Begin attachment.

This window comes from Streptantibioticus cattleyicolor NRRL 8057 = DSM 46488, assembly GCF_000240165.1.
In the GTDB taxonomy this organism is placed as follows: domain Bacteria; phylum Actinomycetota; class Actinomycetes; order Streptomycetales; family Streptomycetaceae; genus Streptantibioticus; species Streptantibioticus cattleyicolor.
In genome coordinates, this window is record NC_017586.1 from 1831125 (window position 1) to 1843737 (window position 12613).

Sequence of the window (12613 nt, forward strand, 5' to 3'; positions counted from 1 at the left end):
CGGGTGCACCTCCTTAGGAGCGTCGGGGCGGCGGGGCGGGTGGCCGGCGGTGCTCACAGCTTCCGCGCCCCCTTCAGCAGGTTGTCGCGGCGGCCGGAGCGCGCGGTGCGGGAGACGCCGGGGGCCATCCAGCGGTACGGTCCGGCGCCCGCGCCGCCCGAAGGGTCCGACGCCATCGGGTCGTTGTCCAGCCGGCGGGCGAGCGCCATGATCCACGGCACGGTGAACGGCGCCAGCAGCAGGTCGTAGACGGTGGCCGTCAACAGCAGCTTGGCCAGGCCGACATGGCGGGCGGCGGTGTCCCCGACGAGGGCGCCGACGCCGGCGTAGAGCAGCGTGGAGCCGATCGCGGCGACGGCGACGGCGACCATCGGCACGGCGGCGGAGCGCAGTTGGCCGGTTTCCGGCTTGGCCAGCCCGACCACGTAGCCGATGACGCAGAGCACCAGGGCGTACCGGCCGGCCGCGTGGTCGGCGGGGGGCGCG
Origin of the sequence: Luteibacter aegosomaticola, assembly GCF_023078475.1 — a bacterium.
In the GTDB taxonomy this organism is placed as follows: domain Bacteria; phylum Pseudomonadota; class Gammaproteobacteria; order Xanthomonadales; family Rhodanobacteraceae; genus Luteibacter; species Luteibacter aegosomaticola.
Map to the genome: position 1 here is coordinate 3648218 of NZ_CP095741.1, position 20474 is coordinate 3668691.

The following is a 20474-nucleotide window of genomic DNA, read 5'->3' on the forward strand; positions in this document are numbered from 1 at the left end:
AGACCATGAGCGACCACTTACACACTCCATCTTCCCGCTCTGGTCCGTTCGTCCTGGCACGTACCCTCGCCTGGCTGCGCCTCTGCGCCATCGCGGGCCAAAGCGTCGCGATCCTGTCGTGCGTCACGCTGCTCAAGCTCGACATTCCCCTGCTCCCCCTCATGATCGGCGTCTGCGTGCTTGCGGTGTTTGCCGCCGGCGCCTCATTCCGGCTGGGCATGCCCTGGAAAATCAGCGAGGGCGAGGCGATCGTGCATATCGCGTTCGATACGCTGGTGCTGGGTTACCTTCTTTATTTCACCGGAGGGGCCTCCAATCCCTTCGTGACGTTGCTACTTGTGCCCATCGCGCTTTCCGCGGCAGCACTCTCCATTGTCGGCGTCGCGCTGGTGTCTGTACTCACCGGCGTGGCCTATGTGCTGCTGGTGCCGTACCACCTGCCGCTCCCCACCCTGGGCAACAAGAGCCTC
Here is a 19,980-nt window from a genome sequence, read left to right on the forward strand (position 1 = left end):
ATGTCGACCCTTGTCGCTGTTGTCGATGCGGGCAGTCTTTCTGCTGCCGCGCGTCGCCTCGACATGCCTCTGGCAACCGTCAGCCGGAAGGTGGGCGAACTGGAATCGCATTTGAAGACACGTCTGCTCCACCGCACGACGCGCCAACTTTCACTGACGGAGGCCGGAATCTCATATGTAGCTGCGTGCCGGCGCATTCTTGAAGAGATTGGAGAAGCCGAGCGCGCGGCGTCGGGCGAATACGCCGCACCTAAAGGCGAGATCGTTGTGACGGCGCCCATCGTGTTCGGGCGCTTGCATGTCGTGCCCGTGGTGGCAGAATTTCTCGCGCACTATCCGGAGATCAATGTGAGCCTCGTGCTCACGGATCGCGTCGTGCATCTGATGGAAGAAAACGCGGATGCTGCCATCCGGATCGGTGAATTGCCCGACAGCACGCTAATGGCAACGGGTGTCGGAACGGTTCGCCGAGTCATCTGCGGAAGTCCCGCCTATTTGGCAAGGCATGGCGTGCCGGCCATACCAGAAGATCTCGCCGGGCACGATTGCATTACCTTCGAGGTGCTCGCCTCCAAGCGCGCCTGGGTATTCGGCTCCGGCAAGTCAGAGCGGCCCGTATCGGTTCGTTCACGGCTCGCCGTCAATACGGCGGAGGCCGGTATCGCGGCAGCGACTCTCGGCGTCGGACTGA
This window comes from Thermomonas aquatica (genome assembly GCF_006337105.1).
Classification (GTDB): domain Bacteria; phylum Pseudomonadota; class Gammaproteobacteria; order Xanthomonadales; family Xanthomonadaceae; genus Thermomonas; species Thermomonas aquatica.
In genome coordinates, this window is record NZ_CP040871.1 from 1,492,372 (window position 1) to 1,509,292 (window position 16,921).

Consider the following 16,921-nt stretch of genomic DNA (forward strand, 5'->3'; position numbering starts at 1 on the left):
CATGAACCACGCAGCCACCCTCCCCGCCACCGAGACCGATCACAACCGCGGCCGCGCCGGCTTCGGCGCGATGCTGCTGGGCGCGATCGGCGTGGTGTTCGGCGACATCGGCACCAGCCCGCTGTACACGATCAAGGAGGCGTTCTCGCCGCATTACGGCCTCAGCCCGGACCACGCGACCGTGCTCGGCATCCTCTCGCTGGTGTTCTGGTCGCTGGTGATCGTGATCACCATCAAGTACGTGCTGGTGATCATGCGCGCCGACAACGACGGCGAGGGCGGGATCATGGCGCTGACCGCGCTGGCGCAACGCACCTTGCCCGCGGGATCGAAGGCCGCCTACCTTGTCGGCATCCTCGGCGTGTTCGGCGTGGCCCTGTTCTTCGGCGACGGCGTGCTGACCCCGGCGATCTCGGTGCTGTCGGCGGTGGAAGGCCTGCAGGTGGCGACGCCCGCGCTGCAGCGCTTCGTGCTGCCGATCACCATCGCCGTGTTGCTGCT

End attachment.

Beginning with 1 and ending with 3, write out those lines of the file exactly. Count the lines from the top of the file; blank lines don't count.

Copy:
This window comes from Streptantibioticus cattleyicolor NRRL 8057 = DSM 46488, assembly GCF_000240165.1.
In the GTDB taxonomy this organism is placed as follows: domain Bacteria; phylum Actinomycetota; class Actinomycetes; order Streptomycetales; family Streptomycetaceae; genus Streptantibioticus; species Streptantibioticus cattleyicolor.
In genome coordinates, this window is record NC_017586.1 from 1831125 (window position 1) to 1843737 (window position 12613).